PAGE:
Buttoning up means applying water and ice barriers to the roof. This is done at the roof edge and the barrier comes in rolls. Draw a chalk line 36 inches from the edge of the roof and then apply the barrier by lining it up with that line. This ensures that it covers all of the gutter flashings and provides the required protection. Once in place, tack the top of the barrier with staples. Once everything is laid out perfectly, roll the barrier back and remove the protective barrier from the adhesive layer and stick it back down.
13. Clean Out the Gutters
Once the barriers are in place, remove all your tools and any other debris or items that are on the roof. Be sure to check in the gutters, because if you leave a brush or something else in there, it is likely to cause leaks when it next rains.
Most roofing shingles have a life of around 20 years, although yours might need replacing in less or more time than this. If you can see the shingles curling up at the edges, this is a sure sign that they need replacing and it is best to act sooner rather than later.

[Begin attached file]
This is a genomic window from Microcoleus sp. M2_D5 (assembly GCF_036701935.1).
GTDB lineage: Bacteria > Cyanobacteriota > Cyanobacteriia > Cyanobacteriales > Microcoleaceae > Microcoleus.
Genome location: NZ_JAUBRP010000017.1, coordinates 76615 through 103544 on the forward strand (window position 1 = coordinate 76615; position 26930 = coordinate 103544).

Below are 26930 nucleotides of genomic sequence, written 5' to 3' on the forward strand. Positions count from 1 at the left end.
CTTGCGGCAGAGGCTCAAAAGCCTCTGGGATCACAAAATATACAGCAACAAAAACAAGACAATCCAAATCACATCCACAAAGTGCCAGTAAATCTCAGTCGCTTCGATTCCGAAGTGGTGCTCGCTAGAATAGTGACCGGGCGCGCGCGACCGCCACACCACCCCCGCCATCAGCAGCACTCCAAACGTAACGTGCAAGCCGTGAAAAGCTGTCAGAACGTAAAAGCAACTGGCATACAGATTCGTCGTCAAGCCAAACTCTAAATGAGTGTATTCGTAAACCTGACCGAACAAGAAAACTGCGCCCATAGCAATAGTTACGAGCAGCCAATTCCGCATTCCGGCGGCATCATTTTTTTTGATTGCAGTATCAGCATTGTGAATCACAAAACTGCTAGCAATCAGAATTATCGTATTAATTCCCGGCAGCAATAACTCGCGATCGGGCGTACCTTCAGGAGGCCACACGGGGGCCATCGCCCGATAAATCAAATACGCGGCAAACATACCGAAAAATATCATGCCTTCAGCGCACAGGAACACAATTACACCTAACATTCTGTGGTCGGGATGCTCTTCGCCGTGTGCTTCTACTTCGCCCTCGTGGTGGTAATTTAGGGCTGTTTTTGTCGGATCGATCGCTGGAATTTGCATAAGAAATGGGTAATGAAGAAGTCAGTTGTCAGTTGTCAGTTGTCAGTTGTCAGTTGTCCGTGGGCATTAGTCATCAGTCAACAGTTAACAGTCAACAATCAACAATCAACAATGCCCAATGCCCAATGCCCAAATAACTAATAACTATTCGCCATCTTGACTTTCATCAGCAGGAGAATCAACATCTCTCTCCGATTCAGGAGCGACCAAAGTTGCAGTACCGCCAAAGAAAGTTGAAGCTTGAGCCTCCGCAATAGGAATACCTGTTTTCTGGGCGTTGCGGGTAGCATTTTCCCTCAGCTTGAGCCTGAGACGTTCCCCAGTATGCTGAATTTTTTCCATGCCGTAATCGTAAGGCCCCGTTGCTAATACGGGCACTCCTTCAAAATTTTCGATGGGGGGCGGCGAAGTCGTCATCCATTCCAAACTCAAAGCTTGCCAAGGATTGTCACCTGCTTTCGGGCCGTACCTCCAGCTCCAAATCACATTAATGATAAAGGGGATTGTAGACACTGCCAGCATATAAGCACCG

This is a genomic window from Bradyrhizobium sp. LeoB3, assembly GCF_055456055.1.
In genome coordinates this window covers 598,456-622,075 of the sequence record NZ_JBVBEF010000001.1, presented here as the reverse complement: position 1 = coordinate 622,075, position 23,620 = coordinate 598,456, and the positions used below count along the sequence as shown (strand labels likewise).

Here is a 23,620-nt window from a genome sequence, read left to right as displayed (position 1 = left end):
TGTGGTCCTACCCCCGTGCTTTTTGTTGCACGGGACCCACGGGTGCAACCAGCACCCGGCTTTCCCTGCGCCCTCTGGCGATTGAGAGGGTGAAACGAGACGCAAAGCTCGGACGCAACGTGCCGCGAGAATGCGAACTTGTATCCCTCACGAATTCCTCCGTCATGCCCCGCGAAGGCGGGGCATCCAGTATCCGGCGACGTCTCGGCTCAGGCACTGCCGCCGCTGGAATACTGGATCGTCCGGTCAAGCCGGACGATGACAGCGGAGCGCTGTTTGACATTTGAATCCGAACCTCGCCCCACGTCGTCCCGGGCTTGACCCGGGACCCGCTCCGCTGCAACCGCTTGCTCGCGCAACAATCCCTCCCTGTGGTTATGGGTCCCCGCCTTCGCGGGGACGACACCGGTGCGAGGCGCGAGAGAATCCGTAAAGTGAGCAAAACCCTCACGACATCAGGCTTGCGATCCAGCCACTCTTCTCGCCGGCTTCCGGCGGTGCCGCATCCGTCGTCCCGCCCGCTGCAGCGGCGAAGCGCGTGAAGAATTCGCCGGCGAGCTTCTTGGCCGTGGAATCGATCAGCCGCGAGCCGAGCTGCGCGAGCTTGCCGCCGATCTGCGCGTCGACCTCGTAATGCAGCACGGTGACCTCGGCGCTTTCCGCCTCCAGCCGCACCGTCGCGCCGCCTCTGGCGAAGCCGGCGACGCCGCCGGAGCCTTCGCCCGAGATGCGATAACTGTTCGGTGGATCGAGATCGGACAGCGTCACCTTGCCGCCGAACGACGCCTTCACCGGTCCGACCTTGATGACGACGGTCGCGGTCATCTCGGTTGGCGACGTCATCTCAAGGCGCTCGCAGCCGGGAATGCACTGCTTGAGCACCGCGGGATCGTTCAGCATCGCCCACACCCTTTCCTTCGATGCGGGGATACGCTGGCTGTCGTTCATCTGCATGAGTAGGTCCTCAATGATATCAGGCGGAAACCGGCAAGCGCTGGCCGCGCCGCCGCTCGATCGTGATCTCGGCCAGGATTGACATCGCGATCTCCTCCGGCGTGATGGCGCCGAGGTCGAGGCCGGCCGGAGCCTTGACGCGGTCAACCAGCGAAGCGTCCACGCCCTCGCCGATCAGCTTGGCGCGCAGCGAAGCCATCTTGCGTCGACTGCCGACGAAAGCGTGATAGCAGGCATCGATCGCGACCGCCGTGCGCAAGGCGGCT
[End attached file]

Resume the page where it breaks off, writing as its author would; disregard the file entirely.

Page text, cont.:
Once the old shingles have been removed and the roof has been cleared it is time for new shingles to be laid. No amount of ice barrier and tarpaulin can protect your roof from a downpour, so the reshingling needs to be done as soon as the old shingles are down to prevent leaks and to ensure that the roof is kept in good condition.
Do consider using professional contractors if you want to be assured of the best results, or if you are not confident working at such a height. If you don’t do a good job removing the old shingles, it can have a knock-on effect and leave a poor quality finish on any new roof installation.
Featured Image Credit: brizmaker, Shutterstock
- 1 What Is The Best Tool For Removing Shingles?
- 2 How Long Does It Take To Take Off Shingles?
- 3 Removing Old Shingles
- 3.1 1. Prepare
- 3.2 2. Install Roof Jacks and Prepare the Roof
- 3.3 3. Be Safe
- 3.4 4. Start at The Top
- 3.5 5. Work Down
- 3.6 6. Discard Frequently
- 3.7 7. Take Care Around Flashing
- 3.8 8. Tear Shingles From The Roof Edge
- 3.9 9. Scrape Away Ice and Water Barriers
- 3.10 10. Remove Valley and Vent Flashing
- 3.11 11. Clean the Roof Down
- 3.12 12. Button Up
- 3.13 13. Clean Out the Gutters
- 4 Removing Shingles